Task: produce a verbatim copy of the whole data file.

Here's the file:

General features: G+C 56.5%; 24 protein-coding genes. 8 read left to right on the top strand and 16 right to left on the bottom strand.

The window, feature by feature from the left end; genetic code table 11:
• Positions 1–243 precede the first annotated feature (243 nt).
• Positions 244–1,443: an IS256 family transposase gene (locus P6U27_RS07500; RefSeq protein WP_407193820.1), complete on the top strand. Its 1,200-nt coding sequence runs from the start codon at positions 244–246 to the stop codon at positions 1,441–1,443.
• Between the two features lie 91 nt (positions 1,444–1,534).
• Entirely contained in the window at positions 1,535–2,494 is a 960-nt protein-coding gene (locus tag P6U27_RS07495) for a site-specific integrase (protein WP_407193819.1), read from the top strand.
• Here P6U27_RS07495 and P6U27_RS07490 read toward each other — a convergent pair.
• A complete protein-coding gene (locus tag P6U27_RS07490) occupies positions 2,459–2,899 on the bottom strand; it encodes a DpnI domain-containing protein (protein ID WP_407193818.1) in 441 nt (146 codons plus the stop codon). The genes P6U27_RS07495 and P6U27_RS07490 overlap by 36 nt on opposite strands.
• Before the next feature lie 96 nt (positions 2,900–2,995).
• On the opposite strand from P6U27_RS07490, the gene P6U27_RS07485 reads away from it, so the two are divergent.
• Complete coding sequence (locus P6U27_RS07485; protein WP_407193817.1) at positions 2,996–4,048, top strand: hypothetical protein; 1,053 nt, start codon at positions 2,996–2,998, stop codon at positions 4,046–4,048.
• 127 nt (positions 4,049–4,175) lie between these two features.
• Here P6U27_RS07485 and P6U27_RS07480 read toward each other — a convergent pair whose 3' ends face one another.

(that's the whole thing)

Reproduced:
General features: G+C 56.5%; 24 protein-coding genes. 8 read left to right on the top strand and 16 right to left on the bottom strand.

The window, feature by feature from the left end; genetic code table 11:
• Positions 1–243 precede the first annotated feature (243 nt).
• Positions 244–1,443: an IS256 family transposase gene (locus P6U27_RS07500; RefSeq protein WP_407193820.1), complete on the top strand. Its 1,200-nt coding sequence runs from the start codon at positions 244–246 to the stop codon at positions 1,441–1,443.
• Between the two features lie 91 nt (positions 1,444–1,534).
• Entirely contained in the window at positions 1,535–2,494 is a 960-nt protein-coding gene (locus tag P6U27_RS07495) for a site-specific integrase (protein WP_407193819.1), read from the top strand.
• Here P6U27_RS07495 and P6U27_RS07490 read toward each other — a convergent pair.
• A complete protein-coding gene (locus tag P6U27_RS07490) occupies positions 2,459–2,899 on the bottom strand; it encodes a DpnI domain-containing protein (protein ID WP_407193818.1) in 441 nt (146 codons plus the stop codon). The genes P6U27_RS07495 and P6U27_RS07490 overlap by 36 nt on opposite strands.
• Before the next feature lie 96 nt (positions 2,900–2,995).
• On the opposite strand from P6U27_RS07490, the gene P6U27_RS07485 reads away from it, so the two are divergent.
• Complete coding sequence (locus P6U27_RS07485; protein WP_407193817.1) at positions 2,996–4,048, top strand: hypothetical protein; 1,053 nt, start codon at positions 2,996–2,998, stop codon at positions 4,046–4,048.
• 127 nt (positions 4,049–4,175) lie between these two features.
• Here P6U27_RS07485 and P6U27_RS07480 read toward each other — a convergent pair whose 3' ends face one another.